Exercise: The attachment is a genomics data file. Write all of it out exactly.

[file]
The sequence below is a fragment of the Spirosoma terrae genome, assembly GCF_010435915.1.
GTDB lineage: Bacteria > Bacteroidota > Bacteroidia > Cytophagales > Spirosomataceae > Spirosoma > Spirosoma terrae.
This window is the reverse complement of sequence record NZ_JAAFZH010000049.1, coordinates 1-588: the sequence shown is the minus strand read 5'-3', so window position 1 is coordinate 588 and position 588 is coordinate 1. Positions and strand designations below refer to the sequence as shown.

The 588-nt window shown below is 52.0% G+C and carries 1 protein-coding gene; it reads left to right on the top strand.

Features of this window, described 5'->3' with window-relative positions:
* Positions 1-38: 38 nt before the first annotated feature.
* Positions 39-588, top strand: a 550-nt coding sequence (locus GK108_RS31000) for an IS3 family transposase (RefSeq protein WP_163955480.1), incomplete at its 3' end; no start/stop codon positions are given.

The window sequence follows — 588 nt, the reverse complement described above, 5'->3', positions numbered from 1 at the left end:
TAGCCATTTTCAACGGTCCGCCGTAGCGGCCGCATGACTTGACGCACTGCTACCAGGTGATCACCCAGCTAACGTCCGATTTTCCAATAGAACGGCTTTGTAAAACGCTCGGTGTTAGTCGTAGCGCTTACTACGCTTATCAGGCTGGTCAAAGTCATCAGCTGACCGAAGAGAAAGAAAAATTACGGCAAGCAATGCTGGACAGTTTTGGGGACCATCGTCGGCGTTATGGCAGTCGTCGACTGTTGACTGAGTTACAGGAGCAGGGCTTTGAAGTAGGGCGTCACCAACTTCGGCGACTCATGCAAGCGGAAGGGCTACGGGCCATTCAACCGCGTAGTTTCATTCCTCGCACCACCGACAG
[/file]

The sequence below is a fragment of the Spirosoma terrae genome, assembly GCF_010435915.1.
GTDB lineage: Bacteria > Bacteroidota > Bacteroidia > Cytophagales > Spirosomataceae > Spirosoma > Spirosoma terrae.
This window is the reverse complement of sequence record NZ_JAAFZH010000049.1, coordinates 1-588: the sequence shown is the minus strand read 5'-3', so window position 1 is coordinate 588 and position 588 is coordinate 1. Positions and strand designations below refer to the sequence as shown.

The 588-nt window shown below is 52.0% G+C and carries 1 protein-coding gene; it reads left to right on the top strand.

Features of this window, described 5'->3' with window-relative positions:
* Positions 1-38: 38 nt before the first annotated feature.
* Positions 39-588, top strand: a 550-nt coding sequence (locus GK108_RS31000) for an IS3 family transposase (RefSeq protein WP_163955480.1), incomplete at its 3' end; no start/stop codon positions are given.

The window sequence follows — 588 nt, the reverse complement described above, 5'->3', positions numbered from 1 at the left end:
TAGCCATTTTCAACGGTCCGCCGTAGCGGCCGCATGACTTGACGCACTGCTACCAGGTGATCACCCAGCTAACGTCCGATTTTCCAATAGAACGGCTTTGTAAAACGCTCGGTGTTAGTCGTAGCGCTTACTACGCTTATCAGGCTGGTCAAAGTCATCAGCTGACCGAAGAGAAAGAAAAATTACGGCAAGCAATGCTGGACAGTTTTGGGGACCATCGTCGGCGTTATGGCAGTCGTCGACTGTTGACTGAGTTACAGGAGCAGGGCTTTGAAGTAGGGCGTCACCAACTTCGGCGACTCATGCAAGCGGAAGGGCTACGGGCCATTCAACCGCGTAGTTTCATTCCTCGCACCACCGACAG